There’s nothing in golf that compares to the legendary 16th hole at the Phoenix Open. With the hole entirely enclosed by grandstands, it feels like you’re in a real stadium rather than a golf tournament. No. 16 is the only hole all year where heckling and loud cheering are not only acceptable, it’s expected. The atmosphere makes it seem like you’re at a football or baseball game — all the uptight, conservative customs synonymous to golf are thrown out the door. What’s most impressive is that the drunken yahoos in the stands actually do extensive research for material to use for their taunts at the players (and sometimes even their caddies).
Earlier this week, I caught up with several players for their thoughts on No. 16. The response? They love it. In fact, they’d like to see more of it in golf.
First, let’s go to Robert Garrigus:
I live for it. It’s our Super Bowl. It’s so much fun. I could care less about the heckling. I think it’s great. I really do (think there should be more of this in golf). If we have a hole like this every week, a lot more people would come. Some of the guys who get fussy about it — they can’t handle the pressure. I think it’s awesome.
Next, Kevin Streelman, who lives just down the street at Grayhawk, has figured out how to win the crowd’s favor:
I love the 16th hole. I bribe them. Lemonhead is one of my sponsors, so I bring a bunch of Lemonhead candy and throw it up to (the fans). As soon as I walk through, they start chanting “Lemonheads” and “Candyman.” (The fans) have been nice to me…I think (the 16th) is fantastic for golf. It’d be great to see more of it.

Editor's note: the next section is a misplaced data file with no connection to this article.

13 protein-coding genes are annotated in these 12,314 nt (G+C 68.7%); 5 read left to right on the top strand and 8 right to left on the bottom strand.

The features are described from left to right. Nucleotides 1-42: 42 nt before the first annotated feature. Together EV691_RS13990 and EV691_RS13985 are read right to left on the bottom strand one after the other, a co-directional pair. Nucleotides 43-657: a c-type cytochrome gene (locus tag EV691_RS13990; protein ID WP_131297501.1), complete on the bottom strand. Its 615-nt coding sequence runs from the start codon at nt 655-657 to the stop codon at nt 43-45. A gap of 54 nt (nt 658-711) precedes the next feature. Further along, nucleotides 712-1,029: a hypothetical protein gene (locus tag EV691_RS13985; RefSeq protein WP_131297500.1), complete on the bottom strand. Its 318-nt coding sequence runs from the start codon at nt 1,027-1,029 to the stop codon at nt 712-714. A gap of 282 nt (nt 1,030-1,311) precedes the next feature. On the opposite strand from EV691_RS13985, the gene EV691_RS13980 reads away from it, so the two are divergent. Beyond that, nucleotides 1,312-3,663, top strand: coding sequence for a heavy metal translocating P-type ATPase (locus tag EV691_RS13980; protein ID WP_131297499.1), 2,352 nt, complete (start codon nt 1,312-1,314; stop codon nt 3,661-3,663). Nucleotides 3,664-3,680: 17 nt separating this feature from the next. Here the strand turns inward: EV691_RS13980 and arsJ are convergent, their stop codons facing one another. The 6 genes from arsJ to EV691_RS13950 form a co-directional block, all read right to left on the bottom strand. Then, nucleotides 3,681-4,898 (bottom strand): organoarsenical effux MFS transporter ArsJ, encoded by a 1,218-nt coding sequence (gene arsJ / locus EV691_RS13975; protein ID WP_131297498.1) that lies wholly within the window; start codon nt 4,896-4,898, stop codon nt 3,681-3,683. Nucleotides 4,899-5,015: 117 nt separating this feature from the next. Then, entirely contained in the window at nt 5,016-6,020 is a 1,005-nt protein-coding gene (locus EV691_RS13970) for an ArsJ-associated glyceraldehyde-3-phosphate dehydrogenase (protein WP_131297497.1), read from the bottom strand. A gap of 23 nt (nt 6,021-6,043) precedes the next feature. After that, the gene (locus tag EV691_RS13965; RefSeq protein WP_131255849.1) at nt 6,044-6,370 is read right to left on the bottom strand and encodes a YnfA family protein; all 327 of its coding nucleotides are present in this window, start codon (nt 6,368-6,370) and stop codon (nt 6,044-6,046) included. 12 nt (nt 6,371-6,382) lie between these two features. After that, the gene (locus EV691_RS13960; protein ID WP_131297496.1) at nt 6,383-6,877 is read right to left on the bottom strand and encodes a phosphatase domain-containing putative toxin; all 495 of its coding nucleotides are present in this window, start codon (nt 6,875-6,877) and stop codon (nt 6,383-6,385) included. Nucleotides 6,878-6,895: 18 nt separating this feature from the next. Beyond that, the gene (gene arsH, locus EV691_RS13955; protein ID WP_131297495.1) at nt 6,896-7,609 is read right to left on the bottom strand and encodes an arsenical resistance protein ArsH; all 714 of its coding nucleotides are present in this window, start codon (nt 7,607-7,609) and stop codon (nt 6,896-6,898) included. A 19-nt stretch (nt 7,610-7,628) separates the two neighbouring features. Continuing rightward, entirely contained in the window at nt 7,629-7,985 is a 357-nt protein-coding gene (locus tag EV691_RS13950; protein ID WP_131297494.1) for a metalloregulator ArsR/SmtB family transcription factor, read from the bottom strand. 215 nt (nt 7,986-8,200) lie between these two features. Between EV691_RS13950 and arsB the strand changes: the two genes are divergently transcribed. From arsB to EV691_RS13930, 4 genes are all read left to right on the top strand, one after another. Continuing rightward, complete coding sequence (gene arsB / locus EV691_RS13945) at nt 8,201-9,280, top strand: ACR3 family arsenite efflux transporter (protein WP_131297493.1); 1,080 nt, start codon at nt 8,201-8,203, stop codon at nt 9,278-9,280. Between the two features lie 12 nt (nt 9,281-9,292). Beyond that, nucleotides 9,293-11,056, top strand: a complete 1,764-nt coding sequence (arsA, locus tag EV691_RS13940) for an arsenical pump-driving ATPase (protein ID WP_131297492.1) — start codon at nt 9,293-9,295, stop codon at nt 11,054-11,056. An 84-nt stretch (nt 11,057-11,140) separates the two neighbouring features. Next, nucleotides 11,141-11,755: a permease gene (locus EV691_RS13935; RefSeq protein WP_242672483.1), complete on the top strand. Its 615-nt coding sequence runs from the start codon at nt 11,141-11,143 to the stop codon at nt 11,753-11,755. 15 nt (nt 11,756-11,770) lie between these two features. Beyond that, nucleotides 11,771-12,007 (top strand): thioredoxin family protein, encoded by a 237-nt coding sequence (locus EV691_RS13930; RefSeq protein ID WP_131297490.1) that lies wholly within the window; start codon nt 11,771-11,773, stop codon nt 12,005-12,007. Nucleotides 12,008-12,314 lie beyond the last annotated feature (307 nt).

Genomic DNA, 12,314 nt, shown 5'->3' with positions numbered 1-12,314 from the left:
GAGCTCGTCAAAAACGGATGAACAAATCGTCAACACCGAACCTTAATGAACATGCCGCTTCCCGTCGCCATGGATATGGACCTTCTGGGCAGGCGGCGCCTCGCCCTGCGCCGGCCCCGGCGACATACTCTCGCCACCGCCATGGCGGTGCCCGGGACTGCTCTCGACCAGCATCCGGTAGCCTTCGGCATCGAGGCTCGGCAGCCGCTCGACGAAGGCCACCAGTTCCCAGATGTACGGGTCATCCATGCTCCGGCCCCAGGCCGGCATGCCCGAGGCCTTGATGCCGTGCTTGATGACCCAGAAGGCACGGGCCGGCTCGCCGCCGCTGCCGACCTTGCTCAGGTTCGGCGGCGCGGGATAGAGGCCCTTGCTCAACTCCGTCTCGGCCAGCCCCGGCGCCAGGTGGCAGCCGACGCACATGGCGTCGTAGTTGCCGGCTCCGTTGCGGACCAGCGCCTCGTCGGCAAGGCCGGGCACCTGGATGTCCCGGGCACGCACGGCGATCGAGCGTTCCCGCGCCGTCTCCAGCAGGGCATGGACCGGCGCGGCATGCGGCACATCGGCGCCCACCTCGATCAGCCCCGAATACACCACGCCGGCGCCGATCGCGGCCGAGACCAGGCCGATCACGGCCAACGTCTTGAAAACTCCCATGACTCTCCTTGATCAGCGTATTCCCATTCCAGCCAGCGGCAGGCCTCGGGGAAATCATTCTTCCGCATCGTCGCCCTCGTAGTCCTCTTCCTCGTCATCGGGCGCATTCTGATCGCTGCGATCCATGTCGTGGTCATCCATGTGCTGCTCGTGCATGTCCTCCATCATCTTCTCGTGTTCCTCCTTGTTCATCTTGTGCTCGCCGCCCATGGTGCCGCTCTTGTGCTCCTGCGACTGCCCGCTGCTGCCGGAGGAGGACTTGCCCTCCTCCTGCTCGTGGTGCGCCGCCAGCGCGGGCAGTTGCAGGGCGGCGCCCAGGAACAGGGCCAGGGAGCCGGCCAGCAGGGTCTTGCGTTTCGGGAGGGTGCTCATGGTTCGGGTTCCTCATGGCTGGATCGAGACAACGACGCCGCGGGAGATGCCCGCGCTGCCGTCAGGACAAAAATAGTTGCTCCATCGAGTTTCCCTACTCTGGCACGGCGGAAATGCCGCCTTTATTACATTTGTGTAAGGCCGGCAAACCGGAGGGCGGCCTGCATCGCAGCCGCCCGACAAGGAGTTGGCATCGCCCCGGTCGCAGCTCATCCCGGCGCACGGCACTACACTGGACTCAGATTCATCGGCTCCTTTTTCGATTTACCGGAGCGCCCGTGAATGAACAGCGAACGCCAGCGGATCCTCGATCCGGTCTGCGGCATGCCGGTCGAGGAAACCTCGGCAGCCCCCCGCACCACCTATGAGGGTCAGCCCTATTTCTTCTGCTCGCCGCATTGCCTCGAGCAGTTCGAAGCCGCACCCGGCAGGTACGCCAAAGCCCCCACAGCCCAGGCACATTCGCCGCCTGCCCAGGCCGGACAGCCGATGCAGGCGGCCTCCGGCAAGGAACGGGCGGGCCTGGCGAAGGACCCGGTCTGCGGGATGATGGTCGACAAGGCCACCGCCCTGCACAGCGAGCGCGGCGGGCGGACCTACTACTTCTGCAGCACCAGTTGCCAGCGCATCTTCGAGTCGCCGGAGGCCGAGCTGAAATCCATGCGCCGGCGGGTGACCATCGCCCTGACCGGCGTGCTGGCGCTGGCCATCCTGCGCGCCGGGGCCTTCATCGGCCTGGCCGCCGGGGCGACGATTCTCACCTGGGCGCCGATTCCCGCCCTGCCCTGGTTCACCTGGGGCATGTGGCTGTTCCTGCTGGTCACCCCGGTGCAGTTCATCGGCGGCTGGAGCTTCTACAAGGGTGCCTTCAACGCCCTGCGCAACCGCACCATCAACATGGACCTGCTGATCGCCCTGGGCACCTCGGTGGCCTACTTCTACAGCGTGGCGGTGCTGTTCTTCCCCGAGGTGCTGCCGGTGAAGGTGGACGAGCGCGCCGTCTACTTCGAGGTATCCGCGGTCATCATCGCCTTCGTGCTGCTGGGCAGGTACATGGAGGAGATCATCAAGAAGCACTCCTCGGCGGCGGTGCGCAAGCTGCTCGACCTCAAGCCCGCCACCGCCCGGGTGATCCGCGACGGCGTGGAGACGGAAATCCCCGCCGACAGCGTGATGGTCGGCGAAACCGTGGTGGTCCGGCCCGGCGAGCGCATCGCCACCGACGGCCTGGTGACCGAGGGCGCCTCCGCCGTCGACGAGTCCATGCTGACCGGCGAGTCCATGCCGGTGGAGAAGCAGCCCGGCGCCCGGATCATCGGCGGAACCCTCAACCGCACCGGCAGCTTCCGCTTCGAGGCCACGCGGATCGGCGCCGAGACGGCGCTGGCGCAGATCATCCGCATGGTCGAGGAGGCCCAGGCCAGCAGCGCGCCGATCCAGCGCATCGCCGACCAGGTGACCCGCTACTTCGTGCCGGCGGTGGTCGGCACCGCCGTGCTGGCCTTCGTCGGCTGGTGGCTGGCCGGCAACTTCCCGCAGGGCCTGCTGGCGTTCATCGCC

Rookie Daniel Summerhays has yet to experience the 16th, but of course, knows what he’s in for:
I think it’s a great atmosphere and unique to golf. We’re a sport and it’s an entertainment thing, and there’s no better stage than No. 16 (at TPC Scottsdale) for that. The heart rate may go up a little more, but I think it’ll be great. I’m looking forward to walking underneath the grandstand and coming out (to the tee) and having all eyes are you. I’m excited for it. I’m pretty relaxed about the noise. I’ve taken a lot of catcalls in my day (smiling), so I’ll be ready for it.
Jamie Lovemark, another rookie, thinks the 16th makes golf a more interactive sport, like football:
It’s fun and different, so that’s cool. I’m looking forward to seeing what they say (to me) and the background research they’ve done. At the end of the day we’re still playing golf.
I always wished at golf tournaments on each hole they’d have a sound stereo. I wish I could listen to an iPod during the round. I wish the players wouldn’t freak out when they have someone walking (when they’re about to hit). I wish we could have more fun.
I’d like to see a song played for each guy when he’s announced on the first tee, like what they do at baseball games. You know, a theme song. Which would Jamie pick? “That’s a tough one,” he said. “It has to be upbeat…probably Juelz Santana’s The Second Coming.”
Update: Geoff Ogilvy talked about No. 16 in his press conference on Wednesday:
Yeah, 16 is always fun. You just want to give them what they’ve been waiting for. You just want to hit a decent shot. It’s the funnest hole of the year when you make birdie or hit a good shot and it’s the least fun hole of the year if you hit a bad shot or make bogey. They’re pretty ruthless when they get lubricated towards the end of the day, especially Friday and Saturday are the two big days, I think. It’s a fun — as I said, it’s the funnest hole of the year when you play it well, and you just want to play it well not only to have — you want to make birdie for the tournament, but it’s just a fun hole to make birdie on because of the way they react. If you don’t make birdie you just want to make a very nondescript middle-of-the-green, two-putt par. You don’t want to like — especially don’t want to miss the green. They boo. They wind you up all the way up the hole if you’ve guy a bunker shot or if you’ve got a tricky little shot, so it’s best to not stand out if you’re not going to make birdie, you know what I mean?